It’s a very tactical tool that solves a problem. And yes, NEMESIS can solve that problem, but there’s so much more than nemesis can bring to the table, which is sometimes left out.

The successful implementation of NEMESIS requires a top-down approach to implementing it and visualizing how it can help grow the organization by empowering your analysts and managers.

 

Why do customers choose Nemesis even if they already have some sort of predictive analytics system?

Largely because NEMESIS was built for action. It was not built for only getting some analysis done. Anyone can understand their data with NEMESIS. They can choose from a spectrum of different predictive technologies and eventually get timely actionable insights.

The power of self-learning that NEMESIS has refines the insights to be better and better over time so that whenever you have new situations or new trends, NEMESIS absorbs that through the data and implements it through the engine.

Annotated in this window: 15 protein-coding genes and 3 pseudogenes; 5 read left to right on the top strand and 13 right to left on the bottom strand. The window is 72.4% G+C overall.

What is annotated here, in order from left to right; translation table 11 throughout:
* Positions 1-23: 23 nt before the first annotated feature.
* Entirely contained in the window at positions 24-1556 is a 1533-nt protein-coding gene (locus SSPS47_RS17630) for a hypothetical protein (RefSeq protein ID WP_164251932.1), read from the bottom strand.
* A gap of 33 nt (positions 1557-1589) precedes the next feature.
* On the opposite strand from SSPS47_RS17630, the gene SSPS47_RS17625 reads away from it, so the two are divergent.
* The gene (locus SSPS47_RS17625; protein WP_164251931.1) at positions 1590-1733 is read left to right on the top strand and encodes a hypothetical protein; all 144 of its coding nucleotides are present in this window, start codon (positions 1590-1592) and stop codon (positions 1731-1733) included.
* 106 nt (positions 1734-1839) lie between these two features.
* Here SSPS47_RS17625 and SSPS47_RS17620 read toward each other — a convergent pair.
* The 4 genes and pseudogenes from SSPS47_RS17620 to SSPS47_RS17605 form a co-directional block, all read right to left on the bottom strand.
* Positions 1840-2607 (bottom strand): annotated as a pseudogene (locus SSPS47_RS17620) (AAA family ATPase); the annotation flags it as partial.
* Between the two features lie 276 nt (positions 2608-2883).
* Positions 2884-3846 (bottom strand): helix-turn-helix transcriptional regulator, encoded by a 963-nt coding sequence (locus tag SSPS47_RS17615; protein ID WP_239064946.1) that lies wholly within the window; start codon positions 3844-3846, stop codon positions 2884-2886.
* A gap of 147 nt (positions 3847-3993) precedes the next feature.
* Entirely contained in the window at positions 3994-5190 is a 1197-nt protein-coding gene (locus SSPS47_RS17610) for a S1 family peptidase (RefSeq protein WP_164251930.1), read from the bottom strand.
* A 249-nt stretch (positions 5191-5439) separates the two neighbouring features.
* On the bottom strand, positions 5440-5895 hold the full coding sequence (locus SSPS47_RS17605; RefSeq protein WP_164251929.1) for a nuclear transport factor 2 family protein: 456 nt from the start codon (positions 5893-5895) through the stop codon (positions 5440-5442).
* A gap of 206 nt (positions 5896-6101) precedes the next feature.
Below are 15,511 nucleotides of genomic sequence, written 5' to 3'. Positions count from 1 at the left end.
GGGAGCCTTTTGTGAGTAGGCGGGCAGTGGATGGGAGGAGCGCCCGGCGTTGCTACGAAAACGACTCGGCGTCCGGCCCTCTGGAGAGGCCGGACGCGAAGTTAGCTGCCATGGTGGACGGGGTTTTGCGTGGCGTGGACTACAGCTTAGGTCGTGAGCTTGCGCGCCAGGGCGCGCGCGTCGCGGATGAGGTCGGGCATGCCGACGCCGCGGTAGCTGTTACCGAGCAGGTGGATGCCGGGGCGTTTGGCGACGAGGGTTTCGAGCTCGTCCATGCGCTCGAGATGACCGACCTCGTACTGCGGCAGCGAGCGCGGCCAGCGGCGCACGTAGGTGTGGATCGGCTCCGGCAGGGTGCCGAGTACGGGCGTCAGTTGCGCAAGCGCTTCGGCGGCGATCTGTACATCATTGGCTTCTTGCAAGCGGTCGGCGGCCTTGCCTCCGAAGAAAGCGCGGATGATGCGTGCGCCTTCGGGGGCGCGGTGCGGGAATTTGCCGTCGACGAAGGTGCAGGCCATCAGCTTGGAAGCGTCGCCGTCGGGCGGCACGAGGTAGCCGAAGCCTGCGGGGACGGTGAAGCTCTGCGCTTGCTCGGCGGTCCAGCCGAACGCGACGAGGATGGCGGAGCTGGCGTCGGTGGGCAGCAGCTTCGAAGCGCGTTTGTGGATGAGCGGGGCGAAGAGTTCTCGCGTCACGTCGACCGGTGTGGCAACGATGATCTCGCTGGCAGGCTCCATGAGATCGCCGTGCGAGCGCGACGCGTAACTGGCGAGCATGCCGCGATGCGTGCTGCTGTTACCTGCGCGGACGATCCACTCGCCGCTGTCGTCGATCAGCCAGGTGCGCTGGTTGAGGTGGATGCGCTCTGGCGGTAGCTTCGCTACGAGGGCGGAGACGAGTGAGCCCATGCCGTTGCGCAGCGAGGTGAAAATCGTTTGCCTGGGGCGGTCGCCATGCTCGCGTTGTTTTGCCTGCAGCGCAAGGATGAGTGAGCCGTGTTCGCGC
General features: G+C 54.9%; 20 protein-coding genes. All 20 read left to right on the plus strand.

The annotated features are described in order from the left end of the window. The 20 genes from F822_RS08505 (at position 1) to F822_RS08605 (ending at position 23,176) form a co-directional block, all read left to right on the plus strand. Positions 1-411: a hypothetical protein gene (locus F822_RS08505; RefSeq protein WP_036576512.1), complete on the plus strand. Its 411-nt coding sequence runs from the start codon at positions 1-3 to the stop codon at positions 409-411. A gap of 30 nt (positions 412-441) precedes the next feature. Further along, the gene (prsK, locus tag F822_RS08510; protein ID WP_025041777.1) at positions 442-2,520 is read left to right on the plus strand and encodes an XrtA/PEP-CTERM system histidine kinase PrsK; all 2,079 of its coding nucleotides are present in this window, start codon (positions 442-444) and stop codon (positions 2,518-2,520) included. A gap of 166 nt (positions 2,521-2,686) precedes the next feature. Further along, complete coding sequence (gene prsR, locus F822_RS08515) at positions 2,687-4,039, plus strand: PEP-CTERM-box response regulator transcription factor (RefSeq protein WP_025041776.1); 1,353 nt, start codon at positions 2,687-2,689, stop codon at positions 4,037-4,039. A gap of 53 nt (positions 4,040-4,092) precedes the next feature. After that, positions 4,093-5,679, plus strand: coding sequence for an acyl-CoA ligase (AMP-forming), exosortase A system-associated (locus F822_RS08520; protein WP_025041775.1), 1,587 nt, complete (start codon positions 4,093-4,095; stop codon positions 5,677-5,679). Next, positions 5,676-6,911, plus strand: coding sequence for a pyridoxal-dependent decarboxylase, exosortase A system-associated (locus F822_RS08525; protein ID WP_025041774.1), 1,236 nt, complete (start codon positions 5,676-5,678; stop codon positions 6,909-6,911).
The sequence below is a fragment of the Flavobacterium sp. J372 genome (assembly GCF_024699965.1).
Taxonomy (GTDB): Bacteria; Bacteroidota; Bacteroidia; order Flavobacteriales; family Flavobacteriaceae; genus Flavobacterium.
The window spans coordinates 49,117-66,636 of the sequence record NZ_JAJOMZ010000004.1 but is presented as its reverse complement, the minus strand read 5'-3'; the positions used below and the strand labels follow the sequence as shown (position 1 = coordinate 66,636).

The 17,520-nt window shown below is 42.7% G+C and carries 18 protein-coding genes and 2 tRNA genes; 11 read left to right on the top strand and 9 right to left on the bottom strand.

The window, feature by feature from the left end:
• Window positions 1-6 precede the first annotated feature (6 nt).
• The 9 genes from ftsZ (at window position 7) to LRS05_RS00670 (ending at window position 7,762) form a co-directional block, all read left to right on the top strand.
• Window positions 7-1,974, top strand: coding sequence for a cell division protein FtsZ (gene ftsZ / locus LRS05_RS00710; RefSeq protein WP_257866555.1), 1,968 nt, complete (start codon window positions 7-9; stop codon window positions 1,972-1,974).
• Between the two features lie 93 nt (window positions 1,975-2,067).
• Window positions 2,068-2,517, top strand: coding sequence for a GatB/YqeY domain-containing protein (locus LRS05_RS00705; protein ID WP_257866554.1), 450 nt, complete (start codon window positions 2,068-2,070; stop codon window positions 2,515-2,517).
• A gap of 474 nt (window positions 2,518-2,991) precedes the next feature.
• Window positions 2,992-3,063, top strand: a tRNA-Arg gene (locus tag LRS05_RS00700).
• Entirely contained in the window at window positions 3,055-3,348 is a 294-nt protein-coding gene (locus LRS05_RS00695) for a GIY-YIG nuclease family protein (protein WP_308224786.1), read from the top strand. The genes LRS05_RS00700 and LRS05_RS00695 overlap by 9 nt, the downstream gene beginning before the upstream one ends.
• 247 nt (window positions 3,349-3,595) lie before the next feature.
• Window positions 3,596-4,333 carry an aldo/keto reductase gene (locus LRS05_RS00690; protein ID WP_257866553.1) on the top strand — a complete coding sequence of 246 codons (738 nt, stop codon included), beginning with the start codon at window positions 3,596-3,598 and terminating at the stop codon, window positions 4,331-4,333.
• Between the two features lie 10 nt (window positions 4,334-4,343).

How should an executive get started?

Right at the top. They have to ask themselves as I said, the billion-dollar question is – Who do you want to be? What do you want your organization to be? And then whittle that down to strategies and tactics and then implement it.

What are your closing words of advice?

There is a gap in most professionals’ minds about using technology and the knowledge of technology is beyond their grasp. And what NEMESIS does is to put it in their grasp, allowing you to have objectives and targets. That goes beyond your grasp so that you can be everything you’re supposed to be

Avijit Datta